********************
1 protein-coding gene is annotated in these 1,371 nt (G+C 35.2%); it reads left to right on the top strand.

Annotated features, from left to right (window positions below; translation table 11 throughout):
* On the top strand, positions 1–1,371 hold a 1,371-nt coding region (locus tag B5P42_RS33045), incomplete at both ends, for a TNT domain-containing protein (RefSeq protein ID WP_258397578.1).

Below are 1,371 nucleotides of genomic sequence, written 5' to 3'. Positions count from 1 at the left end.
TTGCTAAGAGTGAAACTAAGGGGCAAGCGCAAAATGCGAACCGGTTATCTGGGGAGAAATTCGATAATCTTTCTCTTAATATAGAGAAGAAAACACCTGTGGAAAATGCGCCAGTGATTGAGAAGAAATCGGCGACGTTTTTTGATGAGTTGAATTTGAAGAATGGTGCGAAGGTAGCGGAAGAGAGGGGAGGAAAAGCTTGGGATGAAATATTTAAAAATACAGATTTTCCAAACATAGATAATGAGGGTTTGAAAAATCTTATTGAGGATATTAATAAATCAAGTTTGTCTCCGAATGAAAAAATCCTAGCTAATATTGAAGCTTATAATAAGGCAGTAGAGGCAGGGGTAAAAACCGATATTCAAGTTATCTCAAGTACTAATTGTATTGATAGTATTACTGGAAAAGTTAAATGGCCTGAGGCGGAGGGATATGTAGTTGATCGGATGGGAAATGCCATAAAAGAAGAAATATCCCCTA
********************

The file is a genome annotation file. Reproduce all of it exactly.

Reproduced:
1 protein-coding gene is annotated in these 1,371 nt (G+C 35.2%); it reads left to right on the top strand.

Annotated features, from left to right (window positions below; translation table 11 throughout):
* On the top strand, positions 1–1,371 hold a 1,371-nt coding region (locus tag B5P42_RS33045), incomplete at both ends, for a TNT domain-containing protein (RefSeq protein ID WP_258397578.1).

Below are 1,371 nucleotides of genomic sequence, written 5' to 3'. Positions count from 1 at the left end.
TTGCTAAGAGTGAAACTAAGGGGCAAGCGCAAAATGCGAACCGGTTATCTGGGGAGAAATTCGATAATCTTTCTCTTAATATAGAGAAGAAAACACCTGTGGAAAATGCGCCAGTGATTGAGAAGAAATCGGCGACGTTTTTTGATGAGTTGAATTTGAAGAATGGTGCGAAGGTAGCGGAAGAGAGGGGAGGAAAAGCTTGGGATGAAATATTTAAAAATACAGATTTTCCAAACATAGATAATGAGGGTTTGAAAAATCTTATTGAGGATATTAATAAATCAAGTTTGTCTCCGAATGAAAAAATCCTAGCTAATATTGAAGCTTATAATAAGGCAGTAGAGGCAGGGGTAAAAACCGATATTCAAGTTATCTCAAGTACTAATTGTATTGATAGTATTACTGGAAAAGTTAAATGGCCTGAGGCGGAGGGATATGTAGTTGATCGGATGGGAAATGCCATAAAAGAAGAAATATCCCCTA